July 13th, 2010 By: Rich Miller
In coming years, the data center industry will face growing pressure to find workable ways to integrate renewable energy sources into projects. The demand is being driven by two trends: the growth of corporate social responsibility programs that focus on carbon neutrality, and the potential for federal legislation in the U.S. that will place caps on carbon emissions.
While data centers aren’t specifically targeted by these initiatives, companies with carbon reduction pledges will find their data centers are among the largest energy users – meaning that sourcing data center power from renewable sources could be a major factor in meeting corporate carbon goals.
But most renewable energy sources come with a premium price tag and have problems reaching the scale required to successfully support the power requirements of an entire data center.
In this special report, we look at the challenges of implementing renewable energy solutions in data centers, and also highlight early adopters who have implemented on-site renewable solutions. Here’s an overvew:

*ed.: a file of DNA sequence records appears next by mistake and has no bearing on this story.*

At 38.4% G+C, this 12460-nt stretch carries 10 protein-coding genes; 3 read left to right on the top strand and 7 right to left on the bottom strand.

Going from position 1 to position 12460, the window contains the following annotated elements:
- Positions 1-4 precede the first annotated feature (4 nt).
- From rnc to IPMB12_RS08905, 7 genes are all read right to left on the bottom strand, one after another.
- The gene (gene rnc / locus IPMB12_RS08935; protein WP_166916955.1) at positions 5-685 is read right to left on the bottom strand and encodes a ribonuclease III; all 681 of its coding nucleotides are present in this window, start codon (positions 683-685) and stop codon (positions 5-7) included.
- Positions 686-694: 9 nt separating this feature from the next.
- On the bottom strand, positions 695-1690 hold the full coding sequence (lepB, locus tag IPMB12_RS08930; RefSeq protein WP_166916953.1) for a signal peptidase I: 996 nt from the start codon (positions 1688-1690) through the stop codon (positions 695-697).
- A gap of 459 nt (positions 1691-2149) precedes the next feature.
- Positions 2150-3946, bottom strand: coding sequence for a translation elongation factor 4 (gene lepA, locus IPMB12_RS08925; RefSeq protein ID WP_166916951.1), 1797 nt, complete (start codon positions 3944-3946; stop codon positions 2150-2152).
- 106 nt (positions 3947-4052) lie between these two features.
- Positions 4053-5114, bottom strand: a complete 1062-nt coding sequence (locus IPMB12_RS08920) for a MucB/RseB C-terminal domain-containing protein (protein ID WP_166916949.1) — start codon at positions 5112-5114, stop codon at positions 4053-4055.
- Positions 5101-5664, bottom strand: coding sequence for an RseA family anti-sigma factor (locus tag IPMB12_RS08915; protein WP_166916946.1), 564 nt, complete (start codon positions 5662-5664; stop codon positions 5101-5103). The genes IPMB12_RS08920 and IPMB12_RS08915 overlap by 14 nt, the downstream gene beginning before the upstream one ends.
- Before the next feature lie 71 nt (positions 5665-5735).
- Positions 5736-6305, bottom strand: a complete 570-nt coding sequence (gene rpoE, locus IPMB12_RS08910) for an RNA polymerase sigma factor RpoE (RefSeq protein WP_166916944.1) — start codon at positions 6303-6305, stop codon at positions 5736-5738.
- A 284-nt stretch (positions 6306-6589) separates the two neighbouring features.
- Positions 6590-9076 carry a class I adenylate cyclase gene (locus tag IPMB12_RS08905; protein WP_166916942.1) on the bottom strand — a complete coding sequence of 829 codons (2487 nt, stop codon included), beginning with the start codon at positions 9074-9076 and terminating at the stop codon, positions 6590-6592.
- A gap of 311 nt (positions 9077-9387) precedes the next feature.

- Renewable Energy vs. Improved Efficiency: It’s tough to make solar power work at data center scale, and photovoltaic solar arrays are more expensive than most alternatives. As utilities make slow progress on renewable-sourced power, data centers face pressure from environmental groups. But is energy efficiency a a more productive focus than renewable sourcing?
- Solar-Powered Data Centers: Emerson Network Power, i/o Data Centers and AISO are among the companies that have implemented on-site solar solutions.
- Wind-Powered Data Centers: Only a handful of companies have implemented wind turbines in working data centers, but new players have some ambitious plans in this area.
- Geothermal Data Centers: A number of data centers in the Midwest are using geothermal cooling in their data centers. Then there’s Iceland and its plentiful supply of geothermal energy.
- Waste Heat Reclamation: Most data centers are already generating an energy source: the heat emerging from the back of their server racks. Here’s a look at some facilities that are reusing this waste heat.
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